Proton’s first compact MPV EEV is actually a Suzuki
The launch of the Ertiga yesterday completes all new models that Malaysia’s national carmaker, Proton, had planned for 2016. The Proton Ertiga is available in three variants – the Executive (Manual), Executive (Auto) and Executive Plus (Auto), with prices from RM58,800 to RM64,800.
If you are a frequent traveller to Indonesia, the Phillipines or India, the new Ertiga might be incredibly familiar to you. The Proton Ertiga is essentially a rebadged Suzuki Ertiga, and clearly Proton had very little say as not much of the original – or even its name – has been changed. A stretched and raised Suzuki Swift platform with the same 1.4-litre K14B DOHC VVT engine underpins the MPV.
Ertiga is the homophone of R3 (in the Malay language) and refers to the vehicle’s three-row seating configuration. Although it could seat seven, the middle ‘seat’ in the middle row is narrow (but could still accommodate a slender person, we think) and doesn’t have a seat belt, so technically it is a six-seater. But knowing the way Malaysian drivers’ roll, that’s not going to stop them from overextending the vehicle’s capacity. So, a family with a smaller budget could opt for the Ertiga over the larger, more expensive Proton Exora.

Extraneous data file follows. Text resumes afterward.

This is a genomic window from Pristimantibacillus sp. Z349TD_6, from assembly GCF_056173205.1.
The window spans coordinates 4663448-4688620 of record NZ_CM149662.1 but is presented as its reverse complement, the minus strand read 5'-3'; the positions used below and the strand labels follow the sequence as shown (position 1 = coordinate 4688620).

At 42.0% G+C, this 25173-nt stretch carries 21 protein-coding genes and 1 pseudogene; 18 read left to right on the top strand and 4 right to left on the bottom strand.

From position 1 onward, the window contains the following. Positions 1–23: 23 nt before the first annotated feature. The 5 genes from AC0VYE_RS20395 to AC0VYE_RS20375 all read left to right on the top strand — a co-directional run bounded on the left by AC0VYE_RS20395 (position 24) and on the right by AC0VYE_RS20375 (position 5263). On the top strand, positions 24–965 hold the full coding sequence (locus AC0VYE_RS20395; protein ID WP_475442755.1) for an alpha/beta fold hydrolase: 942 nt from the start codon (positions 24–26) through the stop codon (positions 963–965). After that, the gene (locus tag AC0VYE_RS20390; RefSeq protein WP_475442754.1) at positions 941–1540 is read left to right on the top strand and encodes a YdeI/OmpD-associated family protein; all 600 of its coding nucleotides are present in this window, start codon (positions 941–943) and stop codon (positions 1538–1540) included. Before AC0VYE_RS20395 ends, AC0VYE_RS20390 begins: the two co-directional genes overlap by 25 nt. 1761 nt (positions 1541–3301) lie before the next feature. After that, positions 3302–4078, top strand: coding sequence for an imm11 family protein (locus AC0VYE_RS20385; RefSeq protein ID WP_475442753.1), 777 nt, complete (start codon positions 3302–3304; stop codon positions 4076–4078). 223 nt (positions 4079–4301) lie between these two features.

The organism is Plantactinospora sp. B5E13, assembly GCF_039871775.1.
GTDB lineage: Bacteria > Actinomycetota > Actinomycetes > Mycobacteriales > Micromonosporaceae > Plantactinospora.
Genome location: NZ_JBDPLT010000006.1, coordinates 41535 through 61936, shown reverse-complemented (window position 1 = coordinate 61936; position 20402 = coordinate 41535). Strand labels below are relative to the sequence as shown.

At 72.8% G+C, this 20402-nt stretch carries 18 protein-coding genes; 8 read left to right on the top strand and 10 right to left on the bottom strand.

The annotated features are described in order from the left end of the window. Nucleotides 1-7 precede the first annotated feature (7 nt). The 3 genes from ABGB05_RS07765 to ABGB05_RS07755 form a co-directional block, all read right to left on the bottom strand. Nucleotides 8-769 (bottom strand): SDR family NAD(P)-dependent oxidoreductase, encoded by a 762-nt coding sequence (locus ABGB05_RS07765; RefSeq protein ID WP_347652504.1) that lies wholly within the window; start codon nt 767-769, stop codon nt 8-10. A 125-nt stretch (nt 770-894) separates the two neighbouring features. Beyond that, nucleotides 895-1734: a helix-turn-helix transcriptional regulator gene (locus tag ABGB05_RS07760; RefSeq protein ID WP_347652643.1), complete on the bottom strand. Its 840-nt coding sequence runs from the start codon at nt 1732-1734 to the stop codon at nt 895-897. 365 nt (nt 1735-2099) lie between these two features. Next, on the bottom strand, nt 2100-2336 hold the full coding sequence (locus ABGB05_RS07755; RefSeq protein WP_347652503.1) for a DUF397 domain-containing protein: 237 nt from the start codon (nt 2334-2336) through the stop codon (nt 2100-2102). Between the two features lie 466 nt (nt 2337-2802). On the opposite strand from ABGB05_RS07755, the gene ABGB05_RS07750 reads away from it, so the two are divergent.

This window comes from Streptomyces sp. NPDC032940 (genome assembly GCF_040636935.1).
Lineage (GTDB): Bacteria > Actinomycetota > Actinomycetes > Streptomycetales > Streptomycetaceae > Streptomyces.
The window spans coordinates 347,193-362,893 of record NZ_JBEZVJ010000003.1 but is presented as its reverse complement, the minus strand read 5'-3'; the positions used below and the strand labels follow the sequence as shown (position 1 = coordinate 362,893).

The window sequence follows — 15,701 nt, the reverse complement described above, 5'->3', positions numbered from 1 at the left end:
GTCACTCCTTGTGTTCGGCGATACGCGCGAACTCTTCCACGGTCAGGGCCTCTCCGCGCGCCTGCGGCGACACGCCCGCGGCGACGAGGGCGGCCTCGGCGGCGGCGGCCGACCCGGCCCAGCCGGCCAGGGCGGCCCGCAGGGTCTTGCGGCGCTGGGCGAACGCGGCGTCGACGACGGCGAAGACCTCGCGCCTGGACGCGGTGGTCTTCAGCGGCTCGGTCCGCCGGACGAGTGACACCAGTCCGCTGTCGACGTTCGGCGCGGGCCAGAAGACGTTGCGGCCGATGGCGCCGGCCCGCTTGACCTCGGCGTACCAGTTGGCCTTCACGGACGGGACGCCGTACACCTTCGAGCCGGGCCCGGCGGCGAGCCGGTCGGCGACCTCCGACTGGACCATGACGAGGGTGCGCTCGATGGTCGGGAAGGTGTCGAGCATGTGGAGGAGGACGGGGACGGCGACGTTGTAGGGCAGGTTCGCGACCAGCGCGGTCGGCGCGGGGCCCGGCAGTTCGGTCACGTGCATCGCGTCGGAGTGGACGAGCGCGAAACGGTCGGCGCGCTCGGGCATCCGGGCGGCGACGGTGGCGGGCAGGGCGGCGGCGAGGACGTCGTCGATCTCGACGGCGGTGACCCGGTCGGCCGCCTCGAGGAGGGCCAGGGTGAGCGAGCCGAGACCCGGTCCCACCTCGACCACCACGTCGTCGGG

One wonders why Proton would choose to rebadge the Suzuki model, with so little of it changed, assemble it (at Proton’s underutilised Tanjung Malim plant) from CKD packs from Suzuki’s Indonesian plant, and use only 15% local content (although Proton says it plans to increase that percentage).
For one, the Ertiga qualifies as an EEV, the Malaysian automaker’s first. The manufacturer claims that at a constant speed of 90 km/h, fuel consumption of the manual variant is only 5.7 l/100km while the automatic one only goes through 6.0 l/100km, just only meeting the criteria for B-segment EEV vehicles. Under the Malaysian National Automotive Policy 2014, EEV models receive customised incentives, which includes excise and import duty exemptions. And with the original Suzuki Ertiga receiving fairly good reviews, why reinvent the wheel, really?